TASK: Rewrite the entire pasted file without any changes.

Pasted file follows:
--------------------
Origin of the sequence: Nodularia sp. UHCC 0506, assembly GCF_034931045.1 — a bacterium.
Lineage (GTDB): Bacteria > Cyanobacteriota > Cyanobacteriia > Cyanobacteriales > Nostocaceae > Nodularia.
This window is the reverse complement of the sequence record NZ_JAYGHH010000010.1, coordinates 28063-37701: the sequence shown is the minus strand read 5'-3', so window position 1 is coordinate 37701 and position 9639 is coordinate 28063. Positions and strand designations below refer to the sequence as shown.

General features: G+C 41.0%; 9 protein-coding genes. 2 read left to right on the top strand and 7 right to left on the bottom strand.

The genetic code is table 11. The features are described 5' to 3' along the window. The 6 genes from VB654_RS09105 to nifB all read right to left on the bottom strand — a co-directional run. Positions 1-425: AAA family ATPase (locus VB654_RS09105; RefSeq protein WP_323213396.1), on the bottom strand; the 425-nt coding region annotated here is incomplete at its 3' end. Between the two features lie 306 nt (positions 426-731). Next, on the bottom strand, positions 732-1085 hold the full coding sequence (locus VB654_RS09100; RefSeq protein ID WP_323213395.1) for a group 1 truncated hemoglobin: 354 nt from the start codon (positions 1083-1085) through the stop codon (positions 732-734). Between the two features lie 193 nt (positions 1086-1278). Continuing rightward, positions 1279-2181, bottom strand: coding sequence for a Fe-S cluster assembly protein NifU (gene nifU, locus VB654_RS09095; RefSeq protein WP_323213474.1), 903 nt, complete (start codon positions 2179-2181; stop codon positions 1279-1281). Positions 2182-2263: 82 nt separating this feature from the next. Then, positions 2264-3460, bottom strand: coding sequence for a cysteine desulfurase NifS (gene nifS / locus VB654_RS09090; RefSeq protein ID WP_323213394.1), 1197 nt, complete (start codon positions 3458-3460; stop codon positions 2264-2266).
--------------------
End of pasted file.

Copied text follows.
Origin of the sequence: Nodularia sp. UHCC 0506, assembly GCF_034931045.1 — a bacterium.
Lineage (GTDB): Bacteria > Cyanobacteriota > Cyanobacteriia > Cyanobacteriales > Nostocaceae > Nodularia.
This window is the reverse complement of the sequence record NZ_JAYGHH010000010.1, coordinates 28063-37701: the sequence shown is the minus strand read 5'-3', so window position 1 is coordinate 37701 and position 9639 is coordinate 28063. Positions and strand designations below refer to the sequence as shown.

General features: G+C 41.0%; 9 protein-coding genes. 2 read left to right on the top strand and 7 right to left on the bottom strand.

The genetic code is table 11. The features are described 5' to 3' along the window. The 6 genes from VB654_RS09105 to nifB all read right to left on the bottom strand — a co-directional run. Positions 1-425: AAA family ATPase (locus VB654_RS09105; RefSeq protein WP_323213396.1), on the bottom strand; the 425-nt coding region annotated here is incomplete at its 3' end. Between the two features lie 306 nt (positions 426-731). Next, on the bottom strand, positions 732-1085 hold the full coding sequence (locus VB654_RS09100; RefSeq protein ID WP_323213395.1) for a group 1 truncated hemoglobin: 354 nt from the start codon (positions 1083-1085) through the stop codon (positions 732-734). Between the two features lie 193 nt (positions 1086-1278). Continuing rightward, positions 1279-2181, bottom strand: coding sequence for a Fe-S cluster assembly protein NifU (gene nifU, locus VB654_RS09095; RefSeq protein WP_323213474.1), 903 nt, complete (start codon positions 2179-2181; stop codon positions 1279-1281). Positions 2182-2263: 82 nt separating this feature from the next. Then, positions 2264-3460, bottom strand: coding sequence for a cysteine desulfurase NifS (gene nifS / locus VB654_RS09090; RefSeq protein ID WP_323213394.1), 1197 nt, complete (start codon positions 3458-3460; stop codon positions 2264-2266).